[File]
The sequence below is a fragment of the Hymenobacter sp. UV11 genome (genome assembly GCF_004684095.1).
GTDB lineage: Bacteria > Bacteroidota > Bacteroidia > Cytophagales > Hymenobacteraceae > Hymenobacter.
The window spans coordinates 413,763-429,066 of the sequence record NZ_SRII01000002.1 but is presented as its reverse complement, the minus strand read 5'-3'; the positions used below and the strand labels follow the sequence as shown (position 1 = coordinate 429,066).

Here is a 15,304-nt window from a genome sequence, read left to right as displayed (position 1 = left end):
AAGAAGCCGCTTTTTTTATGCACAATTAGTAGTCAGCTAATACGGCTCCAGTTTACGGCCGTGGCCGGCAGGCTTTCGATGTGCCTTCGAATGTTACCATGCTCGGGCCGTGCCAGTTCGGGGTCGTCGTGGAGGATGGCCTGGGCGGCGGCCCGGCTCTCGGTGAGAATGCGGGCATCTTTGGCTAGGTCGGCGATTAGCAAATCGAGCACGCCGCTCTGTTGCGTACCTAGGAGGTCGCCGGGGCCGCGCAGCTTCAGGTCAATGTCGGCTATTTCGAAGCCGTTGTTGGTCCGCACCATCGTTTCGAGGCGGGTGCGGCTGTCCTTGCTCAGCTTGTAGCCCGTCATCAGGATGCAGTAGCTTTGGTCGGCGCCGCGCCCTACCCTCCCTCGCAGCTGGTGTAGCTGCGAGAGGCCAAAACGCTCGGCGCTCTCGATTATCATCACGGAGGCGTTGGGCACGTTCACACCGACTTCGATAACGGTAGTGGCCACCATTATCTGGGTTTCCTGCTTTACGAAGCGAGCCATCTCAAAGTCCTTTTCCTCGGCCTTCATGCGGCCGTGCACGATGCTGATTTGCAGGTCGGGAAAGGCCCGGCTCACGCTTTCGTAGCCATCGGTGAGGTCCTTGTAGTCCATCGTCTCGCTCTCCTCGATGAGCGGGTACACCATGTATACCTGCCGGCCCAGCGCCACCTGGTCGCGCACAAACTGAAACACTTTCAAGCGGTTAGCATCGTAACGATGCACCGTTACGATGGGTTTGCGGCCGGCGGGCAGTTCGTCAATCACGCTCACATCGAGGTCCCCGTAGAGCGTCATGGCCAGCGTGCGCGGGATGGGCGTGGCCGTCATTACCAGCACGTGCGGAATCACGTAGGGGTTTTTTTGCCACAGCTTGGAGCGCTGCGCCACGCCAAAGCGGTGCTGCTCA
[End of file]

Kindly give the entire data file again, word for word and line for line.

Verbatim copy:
The sequence below is a fragment of the Hymenobacter sp. UV11 genome (genome assembly GCF_004684095.1).
GTDB lineage: Bacteria > Bacteroidota > Bacteroidia > Cytophagales > Hymenobacteraceae > Hymenobacter.
The window spans coordinates 413,763-429,066 of the sequence record NZ_SRII01000002.1 but is presented as its reverse complement, the minus strand read 5'-3'; the positions used below and the strand labels follow the sequence as shown (position 1 = coordinate 429,066).

Here is a 15,304-nt window from a genome sequence, read left to right as displayed (position 1 = left end):
AAGAAGCCGCTTTTTTTATGCACAATTAGTAGTCAGCTAATACGGCTCCAGTTTACGGCCGTGGCCGGCAGGCTTTCGATGTGCCTTCGAATGTTACCATGCTCGGGCCGTGCCAGTTCGGGGTCGTCGTGGAGGATGGCCTGGGCGGCGGCCCGGCTCTCGGTGAGAATGCGGGCATCTTTGGCTAGGTCGGCGATTAGCAAATCGAGCACGCCGCTCTGTTGCGTACCTAGGAGGTCGCCGGGGCCGCGCAGCTTCAGGTCAATGTCGGCTATTTCGAAGCCGTTGTTGGTCCGCACCATCGTTTCGAGGCGGGTGCGGCTGTCCTTGCTCAGCTTGTAGCCCGTCATCAGGATGCAGTAGCTTTGGTCGGCGCCGCGCCCTACCCTCCCTCGCAGCTGGTGTAGCTGCGAGAGGCCAAAACGCTCGGCGCTCTCGATTATCATCACGGAGGCGTTGGGCACGTTCACACCGACTTCGATAACGGTAGTGGCCACCATTATCTGGGTTTCCTGCTTTACGAAGCGAGCCATCTCAAAGTCCTTTTCCTCGGCCTTCATGCGGCCGTGCACGATGCTGATTTGCAGGTCGGGAAAGGCCCGGCTCACGCTTTCGTAGCCATCGGTGAGGTCCTTGTAGTCCATCGTCTCGCTCTCCTCGATGAGCGGGTACACCATGTATACCTGCCGGCCCAGCGCCACCTGGTCGCGCACAAACTGAAACACTTTCAAGCGGTTAGCATCGTAACGATGCACCGTTACGATGGGTTTGCGGCCGGCGGGCAGTTCGTCAATCACGCTCACATCGAGGTCCCCGTAGAGCGTCATGGCCAGCGTGCGCGGGATGGGCGTGGCCGTCATTACCAGCACGTGCGGAATCACGTAGGGGTTTTTTTGCCACAGCTTGGAGCGCTGCGCCACGCCAAAGCGGTGCTGCTCA